Theorizing about what could happen in a contested convention might be entertaining. Unfortunately, voters are being dazzled by some very unlikely scenarios. Most of these are put out by a flailing “establishment” grasping at straws. The fact they fantasize about someone riding in on a white horse who’s not even in the race bespeaks their desperation.  Please, if you are a voter and hears this nonsense, please do yourself a favor and ignore it. The convention might get contentious, and there could be intrigue, but the candidate that emerges will be one of few who make it there; not Romney, not Ryan, not the ghost of President Reagan.

News Brief, March 6th

RL New BriefNancy Reagan Dies at Age 94

Nancy Reagan, wife of President Ronald Reagan died Sunday at the age of 94. She was absolutely devoted to her “Ronnie”, and is regarded as a chief enabler of the Reagan Revolution.

According to

Reagan died at her home in Los Angeles. She’s set to be buried at the Ronald Reagan Presidential Library in Simi Valley, California, next to her husband. Prior to the funeral, there will be an opportunity for members of the public to pay their respects at the Library, the spokesperson said. Details had not yet been announced Sunday afternoon.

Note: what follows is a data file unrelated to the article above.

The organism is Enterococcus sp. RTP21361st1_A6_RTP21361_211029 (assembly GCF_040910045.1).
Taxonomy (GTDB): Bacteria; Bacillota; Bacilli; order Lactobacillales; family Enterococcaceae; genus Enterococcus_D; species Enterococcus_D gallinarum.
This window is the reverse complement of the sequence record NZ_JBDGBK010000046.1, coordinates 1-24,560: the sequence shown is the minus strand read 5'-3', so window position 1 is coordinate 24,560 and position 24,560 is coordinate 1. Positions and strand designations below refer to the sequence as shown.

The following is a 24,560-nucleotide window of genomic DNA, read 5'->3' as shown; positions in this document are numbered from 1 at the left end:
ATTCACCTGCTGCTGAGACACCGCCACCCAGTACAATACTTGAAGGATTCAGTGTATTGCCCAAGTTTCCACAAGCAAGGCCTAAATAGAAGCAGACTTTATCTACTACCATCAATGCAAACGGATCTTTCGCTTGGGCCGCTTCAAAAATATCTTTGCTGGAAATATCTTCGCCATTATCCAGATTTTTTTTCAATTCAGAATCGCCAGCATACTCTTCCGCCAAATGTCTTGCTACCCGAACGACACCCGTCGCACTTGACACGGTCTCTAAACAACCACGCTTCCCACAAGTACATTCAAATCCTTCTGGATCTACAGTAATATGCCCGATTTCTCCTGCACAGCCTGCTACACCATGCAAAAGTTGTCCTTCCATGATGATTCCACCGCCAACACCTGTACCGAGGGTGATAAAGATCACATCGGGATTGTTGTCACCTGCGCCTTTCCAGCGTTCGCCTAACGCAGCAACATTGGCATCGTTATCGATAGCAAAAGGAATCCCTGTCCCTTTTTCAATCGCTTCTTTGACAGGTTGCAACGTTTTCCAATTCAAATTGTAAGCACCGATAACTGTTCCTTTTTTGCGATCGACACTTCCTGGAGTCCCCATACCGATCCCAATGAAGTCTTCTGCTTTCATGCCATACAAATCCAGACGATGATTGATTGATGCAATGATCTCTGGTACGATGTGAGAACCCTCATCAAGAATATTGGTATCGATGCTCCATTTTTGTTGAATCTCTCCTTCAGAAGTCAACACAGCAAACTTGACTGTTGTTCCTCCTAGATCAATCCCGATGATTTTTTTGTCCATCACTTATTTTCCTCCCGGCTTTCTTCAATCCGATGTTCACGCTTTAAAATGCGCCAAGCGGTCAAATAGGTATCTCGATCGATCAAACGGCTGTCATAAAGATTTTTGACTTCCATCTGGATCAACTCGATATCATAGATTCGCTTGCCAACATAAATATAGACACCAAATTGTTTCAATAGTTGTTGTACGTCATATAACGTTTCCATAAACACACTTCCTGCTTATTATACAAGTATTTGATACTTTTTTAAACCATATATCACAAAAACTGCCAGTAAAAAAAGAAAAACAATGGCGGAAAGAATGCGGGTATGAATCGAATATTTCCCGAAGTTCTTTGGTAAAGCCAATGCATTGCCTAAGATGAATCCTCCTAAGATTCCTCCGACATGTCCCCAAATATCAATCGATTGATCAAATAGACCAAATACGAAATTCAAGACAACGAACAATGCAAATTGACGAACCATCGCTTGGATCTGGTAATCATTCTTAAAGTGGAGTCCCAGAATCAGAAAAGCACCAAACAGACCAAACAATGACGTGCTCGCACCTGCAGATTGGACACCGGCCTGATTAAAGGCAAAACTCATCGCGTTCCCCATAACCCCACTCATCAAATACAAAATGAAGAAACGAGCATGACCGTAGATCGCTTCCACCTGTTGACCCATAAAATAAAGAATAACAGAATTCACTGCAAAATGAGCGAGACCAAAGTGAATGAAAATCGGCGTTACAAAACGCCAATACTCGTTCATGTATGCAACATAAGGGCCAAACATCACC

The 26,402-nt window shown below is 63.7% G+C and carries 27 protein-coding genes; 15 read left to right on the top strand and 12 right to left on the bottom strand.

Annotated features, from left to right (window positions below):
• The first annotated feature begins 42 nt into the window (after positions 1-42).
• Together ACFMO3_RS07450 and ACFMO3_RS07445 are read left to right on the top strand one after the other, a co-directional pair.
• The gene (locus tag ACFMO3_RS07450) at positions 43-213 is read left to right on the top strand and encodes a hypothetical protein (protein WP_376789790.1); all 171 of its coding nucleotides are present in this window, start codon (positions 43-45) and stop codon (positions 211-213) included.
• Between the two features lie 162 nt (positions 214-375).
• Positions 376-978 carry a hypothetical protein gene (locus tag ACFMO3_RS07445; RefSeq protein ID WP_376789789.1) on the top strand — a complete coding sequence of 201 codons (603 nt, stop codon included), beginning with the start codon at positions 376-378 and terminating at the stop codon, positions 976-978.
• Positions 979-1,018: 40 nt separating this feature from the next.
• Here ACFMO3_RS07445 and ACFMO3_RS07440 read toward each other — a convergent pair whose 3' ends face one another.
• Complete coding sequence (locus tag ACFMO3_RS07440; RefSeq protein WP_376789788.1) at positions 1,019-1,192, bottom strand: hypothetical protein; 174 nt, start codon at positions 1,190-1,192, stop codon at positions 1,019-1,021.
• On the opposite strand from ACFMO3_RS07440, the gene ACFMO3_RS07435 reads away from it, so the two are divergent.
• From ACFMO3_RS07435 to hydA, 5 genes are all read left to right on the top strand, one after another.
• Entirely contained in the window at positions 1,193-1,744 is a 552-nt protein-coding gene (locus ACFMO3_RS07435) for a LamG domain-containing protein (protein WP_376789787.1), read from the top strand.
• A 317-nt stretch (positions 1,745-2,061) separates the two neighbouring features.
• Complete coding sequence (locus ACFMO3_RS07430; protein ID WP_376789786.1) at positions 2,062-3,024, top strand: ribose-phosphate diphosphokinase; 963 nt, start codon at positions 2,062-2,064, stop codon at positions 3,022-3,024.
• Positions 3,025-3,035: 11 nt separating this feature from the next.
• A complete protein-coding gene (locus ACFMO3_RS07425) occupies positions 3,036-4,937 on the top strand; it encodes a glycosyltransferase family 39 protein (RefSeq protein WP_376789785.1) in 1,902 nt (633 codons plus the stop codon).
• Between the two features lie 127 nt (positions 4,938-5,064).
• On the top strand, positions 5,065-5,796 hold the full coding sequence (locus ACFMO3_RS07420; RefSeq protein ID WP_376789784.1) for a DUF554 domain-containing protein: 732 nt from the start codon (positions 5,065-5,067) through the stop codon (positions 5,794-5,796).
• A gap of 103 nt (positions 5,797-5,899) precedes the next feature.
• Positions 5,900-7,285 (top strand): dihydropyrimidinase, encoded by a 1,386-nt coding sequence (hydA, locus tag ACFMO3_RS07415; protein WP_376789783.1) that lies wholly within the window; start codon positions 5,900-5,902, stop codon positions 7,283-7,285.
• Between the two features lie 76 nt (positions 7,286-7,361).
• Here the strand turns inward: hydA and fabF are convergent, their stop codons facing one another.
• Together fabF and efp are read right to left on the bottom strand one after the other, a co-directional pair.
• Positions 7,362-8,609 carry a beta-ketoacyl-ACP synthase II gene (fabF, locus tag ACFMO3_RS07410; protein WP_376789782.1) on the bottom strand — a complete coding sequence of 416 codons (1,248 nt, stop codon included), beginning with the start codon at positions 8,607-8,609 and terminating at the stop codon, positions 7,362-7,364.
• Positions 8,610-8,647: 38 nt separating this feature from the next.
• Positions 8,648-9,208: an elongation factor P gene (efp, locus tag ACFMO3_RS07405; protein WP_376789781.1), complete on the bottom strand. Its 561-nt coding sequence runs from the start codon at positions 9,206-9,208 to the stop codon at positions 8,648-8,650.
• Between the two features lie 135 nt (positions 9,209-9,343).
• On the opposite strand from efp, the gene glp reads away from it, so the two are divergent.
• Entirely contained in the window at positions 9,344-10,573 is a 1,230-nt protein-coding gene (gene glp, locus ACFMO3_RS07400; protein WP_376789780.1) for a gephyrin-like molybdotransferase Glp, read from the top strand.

Trump, Cruz, and Rubio Win Primaries Over Weekend

Trump won Kentucky and Louisiana.  Cruz won Kansas and Maine.  Rubio won Puerto Rico. Trump now has 384 delegates, Ted Cruz 300 and Marco Rubio 151.  1,237 are needed to win the nomination.

Dr. Carson and the Golden Rule of Debating

GOP DebatesDr. Carson had the funniest line in the Thursday night’s GOP debate.  After being largely ignored, and during a spirited exchange between his fellow candidates he begged, “Can somebody attack me please?” to an amused audience.  The levity provided a needed break from an otherwise intense debate.  His question also was symptomatic of a chronic problem of his, a lack of understanding of how presidential debates differ from the academic kind.  Academic debates are measured, well controlled affairs.  Presidential debates are media events. Even so, they have rules, some apparent and official, some less apparent and unofficial.  The same rules that work for Trump, Cruz, and Rubio work against the good doctor.